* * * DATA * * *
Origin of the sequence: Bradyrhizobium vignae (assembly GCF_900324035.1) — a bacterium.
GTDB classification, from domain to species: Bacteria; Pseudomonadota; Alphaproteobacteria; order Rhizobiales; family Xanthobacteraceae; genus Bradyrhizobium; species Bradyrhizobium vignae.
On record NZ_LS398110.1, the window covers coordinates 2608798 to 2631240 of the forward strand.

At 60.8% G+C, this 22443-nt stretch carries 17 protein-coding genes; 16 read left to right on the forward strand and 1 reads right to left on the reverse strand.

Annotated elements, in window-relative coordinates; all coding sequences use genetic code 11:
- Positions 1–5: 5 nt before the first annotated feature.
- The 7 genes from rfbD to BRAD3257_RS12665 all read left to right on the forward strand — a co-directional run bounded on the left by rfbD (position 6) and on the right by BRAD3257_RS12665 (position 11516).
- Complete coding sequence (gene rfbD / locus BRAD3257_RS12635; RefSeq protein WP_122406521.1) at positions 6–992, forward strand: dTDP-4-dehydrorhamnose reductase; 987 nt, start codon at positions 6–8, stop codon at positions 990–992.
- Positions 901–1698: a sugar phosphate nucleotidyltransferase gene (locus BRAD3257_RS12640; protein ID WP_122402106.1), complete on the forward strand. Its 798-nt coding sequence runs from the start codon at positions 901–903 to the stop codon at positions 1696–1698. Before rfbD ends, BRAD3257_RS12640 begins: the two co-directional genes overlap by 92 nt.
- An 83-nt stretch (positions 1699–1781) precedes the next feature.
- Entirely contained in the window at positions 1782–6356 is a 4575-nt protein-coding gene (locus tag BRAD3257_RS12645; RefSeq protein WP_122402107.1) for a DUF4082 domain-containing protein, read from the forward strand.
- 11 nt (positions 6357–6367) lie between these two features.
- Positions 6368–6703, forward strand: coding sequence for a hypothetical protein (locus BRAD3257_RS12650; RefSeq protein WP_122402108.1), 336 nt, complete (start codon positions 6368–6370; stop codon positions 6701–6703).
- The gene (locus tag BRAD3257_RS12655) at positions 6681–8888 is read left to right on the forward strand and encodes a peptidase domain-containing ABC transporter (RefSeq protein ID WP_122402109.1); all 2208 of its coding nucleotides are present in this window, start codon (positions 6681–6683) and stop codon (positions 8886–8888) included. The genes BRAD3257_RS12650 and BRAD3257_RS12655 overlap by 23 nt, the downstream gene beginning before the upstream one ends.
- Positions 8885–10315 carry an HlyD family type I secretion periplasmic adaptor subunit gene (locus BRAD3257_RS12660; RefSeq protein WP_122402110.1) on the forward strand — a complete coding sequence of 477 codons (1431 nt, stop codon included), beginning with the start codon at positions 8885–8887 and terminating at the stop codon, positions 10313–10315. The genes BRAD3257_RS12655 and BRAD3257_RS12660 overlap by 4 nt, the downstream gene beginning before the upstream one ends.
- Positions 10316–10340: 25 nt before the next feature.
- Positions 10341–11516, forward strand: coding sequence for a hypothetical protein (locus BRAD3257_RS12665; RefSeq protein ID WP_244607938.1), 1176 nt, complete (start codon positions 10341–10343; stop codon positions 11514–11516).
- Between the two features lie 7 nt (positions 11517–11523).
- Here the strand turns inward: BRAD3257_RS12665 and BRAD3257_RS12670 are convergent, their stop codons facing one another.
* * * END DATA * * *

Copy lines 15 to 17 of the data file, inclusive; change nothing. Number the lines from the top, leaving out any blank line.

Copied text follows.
- Positions 8885–10315 carry an HlyD family type I secretion periplasmic adaptor subunit gene (locus BRAD3257_RS12660; RefSeq protein WP_122402110.1) on the forward strand — a complete coding sequence of 477 codons (1431 nt, stop codon included), beginning with the start codon at positions 8885–8887 and terminating at the stop codon, positions 10313–10315. The genes BRAD3257_RS12655 and BRAD3257_RS12660 overlap by 4 nt, the downstream gene beginning before the upstream one ends.
- Positions 10316–10340: 25 nt before the next feature.
- Positions 10341–11516, forward strand: coding sequence for a hypothetical protein (locus BRAD3257_RS12665; RefSeq protein ID WP_244607938.1), 1176 nt, complete (start codon positions 10341–10343; stop codon positions 11514–11516).